Updates and Forecast for 2017
Brian Nese co-leads the Stoel Rives energy team and is a partner in the Energy Development group and the Renewable and Thermal Energy Initiatives. Allison Post Harris advises energy companies on transactions related to the siting, acquisition, land use, financing, development, operation and disposition of power production and transmission facilities.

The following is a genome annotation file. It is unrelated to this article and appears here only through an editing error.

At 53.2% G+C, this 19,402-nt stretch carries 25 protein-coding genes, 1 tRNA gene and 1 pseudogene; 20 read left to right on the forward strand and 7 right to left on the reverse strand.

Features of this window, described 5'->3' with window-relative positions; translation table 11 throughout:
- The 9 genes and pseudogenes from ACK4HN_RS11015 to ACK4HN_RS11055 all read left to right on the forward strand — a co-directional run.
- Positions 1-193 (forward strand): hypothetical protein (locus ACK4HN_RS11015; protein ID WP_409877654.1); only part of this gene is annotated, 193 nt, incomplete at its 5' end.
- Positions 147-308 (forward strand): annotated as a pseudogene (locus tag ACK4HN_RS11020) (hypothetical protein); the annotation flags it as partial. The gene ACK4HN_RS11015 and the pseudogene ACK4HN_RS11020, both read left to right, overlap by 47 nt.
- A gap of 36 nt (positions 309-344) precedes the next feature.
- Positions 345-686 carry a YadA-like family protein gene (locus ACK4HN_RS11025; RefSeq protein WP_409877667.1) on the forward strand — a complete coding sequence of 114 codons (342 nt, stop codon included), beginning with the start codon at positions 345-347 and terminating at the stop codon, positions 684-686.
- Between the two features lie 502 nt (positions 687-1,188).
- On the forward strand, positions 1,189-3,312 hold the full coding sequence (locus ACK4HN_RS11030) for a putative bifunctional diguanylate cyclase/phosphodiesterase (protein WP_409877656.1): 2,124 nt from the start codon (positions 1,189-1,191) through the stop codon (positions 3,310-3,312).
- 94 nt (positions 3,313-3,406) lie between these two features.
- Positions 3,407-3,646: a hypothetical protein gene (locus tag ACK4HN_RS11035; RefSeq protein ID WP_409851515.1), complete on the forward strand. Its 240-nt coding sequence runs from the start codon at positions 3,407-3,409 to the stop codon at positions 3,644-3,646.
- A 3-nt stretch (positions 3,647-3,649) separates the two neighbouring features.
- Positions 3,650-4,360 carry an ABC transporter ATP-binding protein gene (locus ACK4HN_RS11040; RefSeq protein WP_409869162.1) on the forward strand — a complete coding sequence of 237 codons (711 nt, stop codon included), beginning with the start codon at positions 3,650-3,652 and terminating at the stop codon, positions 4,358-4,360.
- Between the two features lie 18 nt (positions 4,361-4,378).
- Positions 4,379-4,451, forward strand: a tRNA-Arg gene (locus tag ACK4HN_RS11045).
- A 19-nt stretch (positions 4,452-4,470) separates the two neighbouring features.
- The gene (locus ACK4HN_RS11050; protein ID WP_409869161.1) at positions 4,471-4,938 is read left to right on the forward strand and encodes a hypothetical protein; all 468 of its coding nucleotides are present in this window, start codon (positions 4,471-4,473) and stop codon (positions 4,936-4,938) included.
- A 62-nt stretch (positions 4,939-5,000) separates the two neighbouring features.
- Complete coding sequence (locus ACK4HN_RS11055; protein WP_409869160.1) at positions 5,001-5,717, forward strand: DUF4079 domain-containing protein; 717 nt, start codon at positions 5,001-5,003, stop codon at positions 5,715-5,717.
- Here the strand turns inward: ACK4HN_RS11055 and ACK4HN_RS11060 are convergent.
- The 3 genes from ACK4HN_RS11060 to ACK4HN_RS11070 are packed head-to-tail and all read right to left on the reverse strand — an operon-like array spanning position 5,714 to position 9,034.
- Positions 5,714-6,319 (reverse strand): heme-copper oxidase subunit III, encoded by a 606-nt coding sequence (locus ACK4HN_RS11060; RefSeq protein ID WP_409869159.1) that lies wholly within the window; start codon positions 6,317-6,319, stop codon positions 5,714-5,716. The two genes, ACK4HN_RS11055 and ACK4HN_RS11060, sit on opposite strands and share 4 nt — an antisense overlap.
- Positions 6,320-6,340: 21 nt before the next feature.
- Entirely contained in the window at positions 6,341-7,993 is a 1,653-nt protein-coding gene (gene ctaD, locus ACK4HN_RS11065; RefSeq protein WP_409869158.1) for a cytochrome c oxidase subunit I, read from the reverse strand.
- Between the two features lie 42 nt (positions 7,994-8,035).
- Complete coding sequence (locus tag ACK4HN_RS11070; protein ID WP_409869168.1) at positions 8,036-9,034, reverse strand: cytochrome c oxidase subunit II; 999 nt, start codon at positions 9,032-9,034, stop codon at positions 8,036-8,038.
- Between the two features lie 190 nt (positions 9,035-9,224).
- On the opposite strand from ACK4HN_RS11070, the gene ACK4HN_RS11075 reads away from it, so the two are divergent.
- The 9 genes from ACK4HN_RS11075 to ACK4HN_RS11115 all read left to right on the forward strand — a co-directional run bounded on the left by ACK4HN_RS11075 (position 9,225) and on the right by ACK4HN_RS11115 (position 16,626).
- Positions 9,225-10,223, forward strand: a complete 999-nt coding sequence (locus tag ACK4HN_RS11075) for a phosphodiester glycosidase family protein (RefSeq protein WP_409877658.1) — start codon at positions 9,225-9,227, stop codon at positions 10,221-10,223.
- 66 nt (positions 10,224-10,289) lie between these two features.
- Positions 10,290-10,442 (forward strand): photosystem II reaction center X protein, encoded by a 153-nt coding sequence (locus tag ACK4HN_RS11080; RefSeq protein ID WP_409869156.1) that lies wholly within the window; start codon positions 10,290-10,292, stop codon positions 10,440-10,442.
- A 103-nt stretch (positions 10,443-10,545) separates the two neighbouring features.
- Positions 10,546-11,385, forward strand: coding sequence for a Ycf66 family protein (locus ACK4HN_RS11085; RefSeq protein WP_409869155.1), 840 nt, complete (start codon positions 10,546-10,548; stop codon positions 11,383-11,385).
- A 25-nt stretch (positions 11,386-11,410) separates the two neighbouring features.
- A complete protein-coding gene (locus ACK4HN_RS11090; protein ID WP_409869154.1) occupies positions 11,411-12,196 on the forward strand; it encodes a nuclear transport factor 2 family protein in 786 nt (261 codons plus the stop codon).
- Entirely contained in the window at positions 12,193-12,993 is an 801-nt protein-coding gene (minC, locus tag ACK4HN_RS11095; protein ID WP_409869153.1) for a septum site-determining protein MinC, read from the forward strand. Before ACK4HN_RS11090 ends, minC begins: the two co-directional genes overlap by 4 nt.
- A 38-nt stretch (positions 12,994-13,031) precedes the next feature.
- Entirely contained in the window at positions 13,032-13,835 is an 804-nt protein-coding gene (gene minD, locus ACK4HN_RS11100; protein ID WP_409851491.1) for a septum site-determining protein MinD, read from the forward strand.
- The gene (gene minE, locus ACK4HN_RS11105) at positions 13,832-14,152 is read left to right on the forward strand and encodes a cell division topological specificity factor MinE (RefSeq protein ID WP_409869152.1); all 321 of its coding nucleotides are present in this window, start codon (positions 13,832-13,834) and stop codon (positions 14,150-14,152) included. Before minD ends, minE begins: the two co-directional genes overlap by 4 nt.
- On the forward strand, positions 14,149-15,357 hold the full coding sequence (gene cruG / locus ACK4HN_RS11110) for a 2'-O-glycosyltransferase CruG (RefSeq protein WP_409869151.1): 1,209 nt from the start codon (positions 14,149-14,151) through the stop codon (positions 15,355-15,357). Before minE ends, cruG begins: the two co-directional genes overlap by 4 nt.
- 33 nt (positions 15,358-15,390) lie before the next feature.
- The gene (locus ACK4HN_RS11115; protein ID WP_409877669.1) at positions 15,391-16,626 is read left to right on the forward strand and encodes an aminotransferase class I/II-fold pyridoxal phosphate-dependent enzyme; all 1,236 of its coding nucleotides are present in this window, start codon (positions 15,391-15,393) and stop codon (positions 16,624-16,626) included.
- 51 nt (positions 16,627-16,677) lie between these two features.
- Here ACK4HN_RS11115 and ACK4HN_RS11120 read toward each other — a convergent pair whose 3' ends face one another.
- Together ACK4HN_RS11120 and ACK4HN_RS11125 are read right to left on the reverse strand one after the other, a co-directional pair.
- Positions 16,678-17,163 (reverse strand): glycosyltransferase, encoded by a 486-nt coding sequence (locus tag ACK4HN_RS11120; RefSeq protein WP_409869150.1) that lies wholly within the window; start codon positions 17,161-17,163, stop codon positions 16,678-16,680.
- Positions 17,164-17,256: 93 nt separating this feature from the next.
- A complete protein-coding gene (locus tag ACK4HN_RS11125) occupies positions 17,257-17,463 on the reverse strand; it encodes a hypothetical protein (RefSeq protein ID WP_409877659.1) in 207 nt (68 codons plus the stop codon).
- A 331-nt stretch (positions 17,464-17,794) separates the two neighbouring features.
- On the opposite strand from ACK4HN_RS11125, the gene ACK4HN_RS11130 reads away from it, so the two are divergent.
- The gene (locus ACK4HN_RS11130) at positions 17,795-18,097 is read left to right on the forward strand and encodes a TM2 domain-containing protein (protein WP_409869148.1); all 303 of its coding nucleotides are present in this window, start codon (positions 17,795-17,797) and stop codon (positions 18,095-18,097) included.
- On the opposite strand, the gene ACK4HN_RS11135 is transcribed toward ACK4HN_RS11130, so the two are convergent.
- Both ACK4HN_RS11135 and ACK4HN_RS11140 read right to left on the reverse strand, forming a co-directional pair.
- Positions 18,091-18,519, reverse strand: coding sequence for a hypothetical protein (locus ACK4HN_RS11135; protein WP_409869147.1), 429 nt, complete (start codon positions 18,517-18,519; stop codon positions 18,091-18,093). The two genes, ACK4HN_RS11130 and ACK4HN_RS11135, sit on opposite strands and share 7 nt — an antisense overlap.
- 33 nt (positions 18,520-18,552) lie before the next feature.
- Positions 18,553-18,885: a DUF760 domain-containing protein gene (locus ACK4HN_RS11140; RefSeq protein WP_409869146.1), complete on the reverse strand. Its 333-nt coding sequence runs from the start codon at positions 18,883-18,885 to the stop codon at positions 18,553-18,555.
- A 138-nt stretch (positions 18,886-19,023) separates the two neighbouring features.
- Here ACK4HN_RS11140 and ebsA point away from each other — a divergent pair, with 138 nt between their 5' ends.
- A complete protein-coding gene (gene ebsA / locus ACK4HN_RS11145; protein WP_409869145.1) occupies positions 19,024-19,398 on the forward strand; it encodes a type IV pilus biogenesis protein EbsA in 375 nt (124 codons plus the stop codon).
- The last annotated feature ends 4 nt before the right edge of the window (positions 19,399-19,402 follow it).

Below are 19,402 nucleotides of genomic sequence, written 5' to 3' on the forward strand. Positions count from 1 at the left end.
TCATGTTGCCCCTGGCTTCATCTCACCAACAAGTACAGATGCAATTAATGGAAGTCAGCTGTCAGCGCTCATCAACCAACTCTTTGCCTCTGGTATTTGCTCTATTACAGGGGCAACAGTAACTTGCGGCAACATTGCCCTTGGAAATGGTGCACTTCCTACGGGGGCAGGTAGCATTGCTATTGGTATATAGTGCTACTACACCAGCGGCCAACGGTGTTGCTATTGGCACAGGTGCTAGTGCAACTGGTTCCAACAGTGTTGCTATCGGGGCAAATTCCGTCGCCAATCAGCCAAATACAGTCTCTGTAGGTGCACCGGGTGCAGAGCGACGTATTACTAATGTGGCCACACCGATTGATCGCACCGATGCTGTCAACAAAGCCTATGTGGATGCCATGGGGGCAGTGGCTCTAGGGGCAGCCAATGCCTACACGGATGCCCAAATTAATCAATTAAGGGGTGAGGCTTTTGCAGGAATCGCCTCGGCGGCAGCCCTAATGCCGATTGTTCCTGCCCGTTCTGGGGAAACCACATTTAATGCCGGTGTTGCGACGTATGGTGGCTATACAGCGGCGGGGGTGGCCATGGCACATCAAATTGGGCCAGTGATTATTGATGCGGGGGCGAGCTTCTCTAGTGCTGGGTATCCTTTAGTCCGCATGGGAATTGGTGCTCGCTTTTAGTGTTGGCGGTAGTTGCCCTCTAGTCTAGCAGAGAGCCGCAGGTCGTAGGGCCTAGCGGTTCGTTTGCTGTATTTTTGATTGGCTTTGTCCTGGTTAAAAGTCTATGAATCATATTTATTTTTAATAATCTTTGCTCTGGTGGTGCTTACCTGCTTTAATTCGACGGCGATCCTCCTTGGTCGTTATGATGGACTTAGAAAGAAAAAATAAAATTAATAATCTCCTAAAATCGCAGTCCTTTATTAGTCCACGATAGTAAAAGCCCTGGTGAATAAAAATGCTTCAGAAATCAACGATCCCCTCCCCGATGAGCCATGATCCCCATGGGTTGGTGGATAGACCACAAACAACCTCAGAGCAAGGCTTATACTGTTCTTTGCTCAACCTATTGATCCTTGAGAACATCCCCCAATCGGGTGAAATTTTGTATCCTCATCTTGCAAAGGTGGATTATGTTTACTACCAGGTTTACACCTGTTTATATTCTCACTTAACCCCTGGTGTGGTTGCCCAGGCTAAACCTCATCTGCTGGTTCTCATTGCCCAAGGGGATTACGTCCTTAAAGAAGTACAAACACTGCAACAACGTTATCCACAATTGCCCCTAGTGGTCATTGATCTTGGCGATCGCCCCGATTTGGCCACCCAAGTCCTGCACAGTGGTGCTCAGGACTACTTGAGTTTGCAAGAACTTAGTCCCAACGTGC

Renewable portfolio standards ("RPS") have been prevalent in the United States for several decades and have played a major role in the successful deployment of renewable energy across the nation. Since 1983, when Iowa implemented the first RPS, environmental and human health concerns have driven legislatures in 29 states1 to enact an RPS. Those states have committed to enforceable renewable energy policies that discourage non-compliance through various forms of monetary disincentives. Eight other states2 have adopted renewable portfolio goals and objectives that lack the mandatory nature of standards, but signal each state's desire to incorporate renewable energy sources in its energy portfolio. In a genuine demonstration of the states acting as laboratories for policy and innovation, each state has independently set different RPS benchmarks and has implemented its unique RPS. For example, some states' RPS only applies to certain energy supplier types (e.g., investor owned utilities versus cooperatives), while other states set different standards for different types of energy suppliers. Some states vary the time frame for accomplishing the RPS requirements, and some states cap the amount utilities must spend on renewable energy in relation to conventionally produced energy. The types of energy sources that qualify as renewable resources vary across the states, with such qualifications oftentimes reflecting the fuel sources that occur in abundance in a state, such as wind energy in Kansas, swine waste in North Carolina, coal mine methane in Pennsylvania, ocean-generated energy in Maryland and solar energy in California.